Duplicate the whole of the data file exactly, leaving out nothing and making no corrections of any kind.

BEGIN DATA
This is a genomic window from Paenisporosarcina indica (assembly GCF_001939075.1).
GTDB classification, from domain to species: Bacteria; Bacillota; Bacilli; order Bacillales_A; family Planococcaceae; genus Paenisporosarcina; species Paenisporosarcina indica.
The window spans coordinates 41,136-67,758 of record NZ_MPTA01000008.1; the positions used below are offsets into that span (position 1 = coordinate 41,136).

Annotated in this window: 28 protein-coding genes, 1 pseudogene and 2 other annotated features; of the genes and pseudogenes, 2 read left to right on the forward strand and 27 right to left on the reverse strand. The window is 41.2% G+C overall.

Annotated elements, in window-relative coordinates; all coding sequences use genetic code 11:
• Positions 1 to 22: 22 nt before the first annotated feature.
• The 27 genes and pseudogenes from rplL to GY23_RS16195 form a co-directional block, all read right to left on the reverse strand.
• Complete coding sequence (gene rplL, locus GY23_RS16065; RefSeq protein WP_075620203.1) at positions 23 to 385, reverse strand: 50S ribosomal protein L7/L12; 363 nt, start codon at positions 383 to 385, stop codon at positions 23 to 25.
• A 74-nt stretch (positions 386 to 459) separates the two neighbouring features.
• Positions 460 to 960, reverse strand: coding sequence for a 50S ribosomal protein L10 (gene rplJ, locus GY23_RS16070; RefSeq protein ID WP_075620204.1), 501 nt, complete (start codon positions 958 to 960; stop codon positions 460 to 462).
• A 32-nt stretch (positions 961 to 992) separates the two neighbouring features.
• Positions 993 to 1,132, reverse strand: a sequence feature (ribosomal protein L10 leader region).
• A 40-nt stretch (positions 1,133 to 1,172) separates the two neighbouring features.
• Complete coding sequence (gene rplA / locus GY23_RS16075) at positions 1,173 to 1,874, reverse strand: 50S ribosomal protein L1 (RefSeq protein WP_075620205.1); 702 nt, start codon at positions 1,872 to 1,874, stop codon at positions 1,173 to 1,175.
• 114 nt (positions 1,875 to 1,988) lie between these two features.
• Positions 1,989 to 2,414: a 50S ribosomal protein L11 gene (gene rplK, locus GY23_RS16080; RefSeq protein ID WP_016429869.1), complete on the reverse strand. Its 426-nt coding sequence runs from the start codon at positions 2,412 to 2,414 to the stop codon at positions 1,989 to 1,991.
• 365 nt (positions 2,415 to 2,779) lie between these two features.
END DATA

This is a genomic window from Paenisporosarcina indica (assembly GCF_001939075.1).
GTDB classification, from domain to species: Bacteria; Bacillota; Bacilli; order Bacillales_A; family Planococcaceae; genus Paenisporosarcina; species Paenisporosarcina indica.
The window spans coordinates 41,136-67,758 of record NZ_MPTA01000008.1; the positions used below are offsets into that span (position 1 = coordinate 41,136).

Annotated in this window: 28 protein-coding genes, 1 pseudogene and 2 other annotated features; of the genes and pseudogenes, 2 read left to right on the forward strand and 27 right to left on the reverse strand. The window is 41.2% G+C overall.

Annotated elements, in window-relative coordinates; all coding sequences use genetic code 11:
• Positions 1 to 22: 22 nt before the first annotated feature.
• The 27 genes and pseudogenes from rplL to GY23_RS16195 form a co-directional block, all read right to left on the reverse strand.
• Complete coding sequence (gene rplL, locus GY23_RS16065; RefSeq protein WP_075620203.1) at positions 23 to 385, reverse strand: 50S ribosomal protein L7/L12; 363 nt, start codon at positions 383 to 385, stop codon at positions 23 to 25.
• A 74-nt stretch (positions 386 to 459) separates the two neighbouring features.
• Positions 460 to 960, reverse strand: coding sequence for a 50S ribosomal protein L10 (gene rplJ, locus GY23_RS16070; RefSeq protein ID WP_075620204.1), 501 nt, complete (start codon positions 958 to 960; stop codon positions 460 to 462).
• A 32-nt stretch (positions 961 to 992) separates the two neighbouring features.
• Positions 993 to 1,132, reverse strand: a sequence feature (ribosomal protein L10 leader region).
• A 40-nt stretch (positions 1,133 to 1,172) separates the two neighbouring features.
• Complete coding sequence (gene rplA / locus GY23_RS16075) at positions 1,173 to 1,874, reverse strand: 50S ribosomal protein L1 (RefSeq protein WP_075620205.1); 702 nt, start codon at positions 1,872 to 1,874, stop codon at positions 1,173 to 1,175.
• 114 nt (positions 1,875 to 1,988) lie between these two features.
• Positions 1,989 to 2,414: a 50S ribosomal protein L11 gene (gene rplK, locus GY23_RS16080; RefSeq protein ID WP_016429869.1), complete on the reverse strand. Its 426-nt coding sequence runs from the start codon at positions 2,412 to 2,414 to the stop codon at positions 1,989 to 1,991.
• 365 nt (positions 2,415 to 2,779) lie between these two features.